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Journal Articles

Immediate and potential long-term effects of consecutive heat waves on the photosynthetic performance and water balance in Douglas-fir

Duarte, A. G.*; Katata, Genki; Hoshika, Yasutomo*; Hossain, M.*; Kreuzwieser, J.*; Arneth, A.*; Ruehr, N. K.*

Journal of Plant Physiology, 205, p.57 - 66, 2016/10

 Times Cited Count:25 Percentile:78.99(Plant Sciences)

The frequency and intensity of climatic extremes, such as heat waves, are predicted to increase globally, with severe implications for terrestrial carbon and water cycling. Temperatures may rise above critical thresholds that allow trees to function optimally, with unknown long-term consequences for forest ecosystems. In this context, we investigated how photosynthetic traits and the water balance in Douglasfir are affected by exposure to three heat waves. Photosynthetic carboxylation efficiency was mostly unaffected, but electron transport and photosynthetic rates under saturating light were strongly influenced by the heat waves, with lagging limitations on photosynthesis still being observed six weeks after the last heat wave. We also observed lingering heat-induced inhibitions on transpiration, minimum stomatal conductance, and nighttime stomatal conductance. Results from the stomatal models used to calculate minimum stomatal conductance were similar to gs-night and indicated changes in leaf morphology, such as stomatal occlusions and alterations in epicuticular wax. Our results show Douglas-fir's ability to restrict water loss following heat stress, but at the price of reduced photosynthetic performance. Such limitations indicate potential long-term restrictions that heat waves can impose on tree development and functioning under extreme climatic conditions.

Journal Articles

Ozone-induced stomatal sluggishness changes carbon and water balance of temperate deciduous forests

Hoshika, Yasutomo*; Katata, Genki; Deushi, Makoto*; Watanabe, Makoto*; Koike, Takayoshi*; Paoletti, E.*

Scientific Reports (Internet), 5, p.9871_1 - 9871_8, 2015/05

 Times Cited Count:81 Percentile:94.26(Multidisciplinary Sciences)

The phytotoxic nature of tropospheric ozone can impair forest productivity and affects stomatal functions. Although a delay in stomatal responses (ozone-induced stomatal sluggishness) to fluctuating stimuli has a potential to change carbon and water balance in forests, this effect is not included in the current models for ozone risk assessment to forest. Here we examined effects of ozone-induced stomatal sluggishness on carbon gain and transpiration of global deciduous forests by combining land surface model and global atmospheric chemistry model. Ozone-induced stomatal sluggishness enhances stomatal ozone uptake resulting in facilitating a decline of forest carbon acquisition and also enhancing transpiration. Our findings are consistent with previous experimental and field observational results, indicating that forest trees suffer significant impairment of carbon and water balance through ozone-induced stomatal sluggishness.

Oral presentation

Toward modeling of stomatal conductance under elevated ozone in forest trees

Hoshika, Yasutomo*; Watanabe, Makoto*; Katata, Genki; De Marco, A.*; Deushi, Makoto*; Carriero, G.*; Koike, Takayoshi*; Paoletti, E.*

no journal, , 

Ozone (O$$_{3}$$) enters leaves via stomata and causes a damage to leaves of trees. Modeling of stomatal conductance (g$$_{s}$$) is considered as an essential factor to assess O$$_{3}$$ impacts. In this presentation, our recent progress of research for the modeling of g$$_{s}$$ under elevated O$$_{3}$$ is summarized. First, we investigated g$$_{s}$$ parameters of the Jarvis-type model for forest tree types throughout the world. The optimal temperature of g$$_{s}$$ and g$$_{s}$$ response to predawn water potential changed according to the growth conditions. Next, an optimization model of stomata including O$$_{3}$$ effects was tested in free-air O$$_{3}$$ exposure experiment on Siebold's beech in Japan. The optimal stomatal model explained O$$_{3}$$-induced stomatal closure in early summer. However, in late summer and autumn, the model did not explain the effects of O$$_{3}$$ on g$$_{s}$$. This reflects the loss of closing response of stomata by O$$_{3}$$ (stomatal sluggishness) such as under low light conditions. Finally, we examined the effects of O$$_{3}$$-induced stomatal sluggishness on carbon gain and transpiration of temperate deciduous forests in the Northern Hemisphere by combining a detailed multi-layer land surface model and a global atmospheric chemistry model. Our findings are consistent with previous experimental evidences, suggesting significant impairment of forest carbon and water balances attributed by O$$_{3}$$-induced stomatal sluggishness.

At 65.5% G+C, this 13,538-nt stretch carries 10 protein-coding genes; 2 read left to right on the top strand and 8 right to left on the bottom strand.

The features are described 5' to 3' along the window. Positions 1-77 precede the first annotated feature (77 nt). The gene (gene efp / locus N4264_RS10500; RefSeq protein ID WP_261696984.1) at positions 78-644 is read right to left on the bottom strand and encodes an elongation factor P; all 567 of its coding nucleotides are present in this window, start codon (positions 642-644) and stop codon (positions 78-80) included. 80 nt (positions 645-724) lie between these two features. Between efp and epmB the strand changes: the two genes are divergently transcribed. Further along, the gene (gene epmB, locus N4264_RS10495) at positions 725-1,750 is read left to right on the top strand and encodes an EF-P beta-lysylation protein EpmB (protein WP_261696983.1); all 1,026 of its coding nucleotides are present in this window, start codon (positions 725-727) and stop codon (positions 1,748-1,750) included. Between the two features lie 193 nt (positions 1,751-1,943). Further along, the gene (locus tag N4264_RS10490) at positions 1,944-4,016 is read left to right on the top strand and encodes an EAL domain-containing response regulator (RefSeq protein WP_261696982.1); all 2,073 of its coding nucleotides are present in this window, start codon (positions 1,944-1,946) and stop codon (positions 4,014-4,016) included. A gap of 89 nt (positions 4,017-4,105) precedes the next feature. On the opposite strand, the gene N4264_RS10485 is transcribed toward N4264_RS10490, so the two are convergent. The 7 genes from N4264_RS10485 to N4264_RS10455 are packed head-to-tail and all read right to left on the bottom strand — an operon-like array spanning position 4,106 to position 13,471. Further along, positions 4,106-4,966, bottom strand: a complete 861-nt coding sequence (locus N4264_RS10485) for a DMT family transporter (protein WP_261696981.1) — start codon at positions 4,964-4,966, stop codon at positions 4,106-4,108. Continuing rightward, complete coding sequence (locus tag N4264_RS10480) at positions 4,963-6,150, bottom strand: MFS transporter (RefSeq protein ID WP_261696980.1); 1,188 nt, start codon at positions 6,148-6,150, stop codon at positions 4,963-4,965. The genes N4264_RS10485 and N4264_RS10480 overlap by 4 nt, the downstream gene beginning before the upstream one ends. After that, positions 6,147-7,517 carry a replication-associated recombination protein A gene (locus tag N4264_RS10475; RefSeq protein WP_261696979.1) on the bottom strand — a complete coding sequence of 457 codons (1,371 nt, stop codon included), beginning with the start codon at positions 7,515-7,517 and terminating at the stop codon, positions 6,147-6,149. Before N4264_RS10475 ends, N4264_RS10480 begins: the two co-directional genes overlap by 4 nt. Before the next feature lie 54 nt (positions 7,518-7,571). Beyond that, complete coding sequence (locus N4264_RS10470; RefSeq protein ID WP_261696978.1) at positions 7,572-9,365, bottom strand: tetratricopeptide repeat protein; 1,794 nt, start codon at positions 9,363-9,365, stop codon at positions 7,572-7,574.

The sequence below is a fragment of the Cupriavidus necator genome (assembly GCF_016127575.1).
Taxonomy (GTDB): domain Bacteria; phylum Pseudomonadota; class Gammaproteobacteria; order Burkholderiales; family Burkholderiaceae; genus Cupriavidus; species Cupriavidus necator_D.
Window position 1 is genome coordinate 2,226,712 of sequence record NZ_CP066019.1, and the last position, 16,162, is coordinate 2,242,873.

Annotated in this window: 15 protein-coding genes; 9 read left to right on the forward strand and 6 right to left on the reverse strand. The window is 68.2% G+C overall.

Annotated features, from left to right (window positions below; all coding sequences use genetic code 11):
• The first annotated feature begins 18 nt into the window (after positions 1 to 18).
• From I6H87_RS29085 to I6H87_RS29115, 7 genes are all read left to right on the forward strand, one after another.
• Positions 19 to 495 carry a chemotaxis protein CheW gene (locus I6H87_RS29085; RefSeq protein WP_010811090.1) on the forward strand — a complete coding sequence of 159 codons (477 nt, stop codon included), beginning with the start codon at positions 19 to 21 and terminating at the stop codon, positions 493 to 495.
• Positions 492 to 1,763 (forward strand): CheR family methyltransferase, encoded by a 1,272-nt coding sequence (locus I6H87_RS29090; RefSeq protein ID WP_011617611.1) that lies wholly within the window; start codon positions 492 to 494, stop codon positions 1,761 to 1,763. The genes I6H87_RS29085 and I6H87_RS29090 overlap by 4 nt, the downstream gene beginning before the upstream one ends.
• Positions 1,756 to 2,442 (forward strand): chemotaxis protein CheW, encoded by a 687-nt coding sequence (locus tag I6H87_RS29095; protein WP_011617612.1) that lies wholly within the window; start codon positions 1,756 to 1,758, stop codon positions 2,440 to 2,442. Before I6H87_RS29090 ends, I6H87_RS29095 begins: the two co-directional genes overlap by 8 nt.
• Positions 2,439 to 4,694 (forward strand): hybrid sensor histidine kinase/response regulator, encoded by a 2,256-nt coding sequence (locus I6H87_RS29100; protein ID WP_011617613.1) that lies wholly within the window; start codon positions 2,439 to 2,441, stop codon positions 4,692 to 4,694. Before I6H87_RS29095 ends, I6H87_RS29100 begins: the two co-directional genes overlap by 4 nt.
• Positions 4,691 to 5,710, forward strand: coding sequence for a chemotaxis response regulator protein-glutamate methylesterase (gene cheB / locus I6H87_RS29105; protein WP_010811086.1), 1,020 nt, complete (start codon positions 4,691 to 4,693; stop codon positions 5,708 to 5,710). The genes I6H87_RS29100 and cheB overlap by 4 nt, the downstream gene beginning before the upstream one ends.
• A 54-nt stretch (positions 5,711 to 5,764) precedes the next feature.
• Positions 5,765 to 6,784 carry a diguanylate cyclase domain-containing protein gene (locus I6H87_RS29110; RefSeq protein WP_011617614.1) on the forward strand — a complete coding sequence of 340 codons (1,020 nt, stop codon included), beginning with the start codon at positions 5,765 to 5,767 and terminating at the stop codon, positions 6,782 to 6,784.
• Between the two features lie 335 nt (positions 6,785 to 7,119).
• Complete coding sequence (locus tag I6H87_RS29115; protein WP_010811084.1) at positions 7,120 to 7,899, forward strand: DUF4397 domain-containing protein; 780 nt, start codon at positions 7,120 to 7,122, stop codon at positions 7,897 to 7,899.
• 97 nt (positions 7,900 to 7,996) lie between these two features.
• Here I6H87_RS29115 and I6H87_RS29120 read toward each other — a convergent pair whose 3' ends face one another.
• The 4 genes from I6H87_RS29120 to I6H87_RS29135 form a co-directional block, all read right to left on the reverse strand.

Oral presentation

Atmospheric deposition research in forest; Toward the close interaction between model and observation

Katata, Genki; Hoshika, Yasutomo*

no journal, , 

no abstracts in English

Oral presentation

Linking spatial scale; Numerical evaluation on impacts of ozone on temperate deciduous forests

Katata, Genki; Hoshika, Yasutomo*

no journal, , 

no abstracts in English

Oral presentation

Impacts of leaf wetness on forest carbon cycle under air pollution

Katata, Genki; Hoshika, Yasutomo*

no journal, , 

no abstracts in English

Oral presentation

Global ozone impacts on forest carbon and water use

Hoshika, Yasutomo*; Katata, Genki; Watanabe, Makoto*; Deushi, Makoto*; Koike, Takayoshi*; Paoletti, E.*

no journal, , 

no abstracts in English

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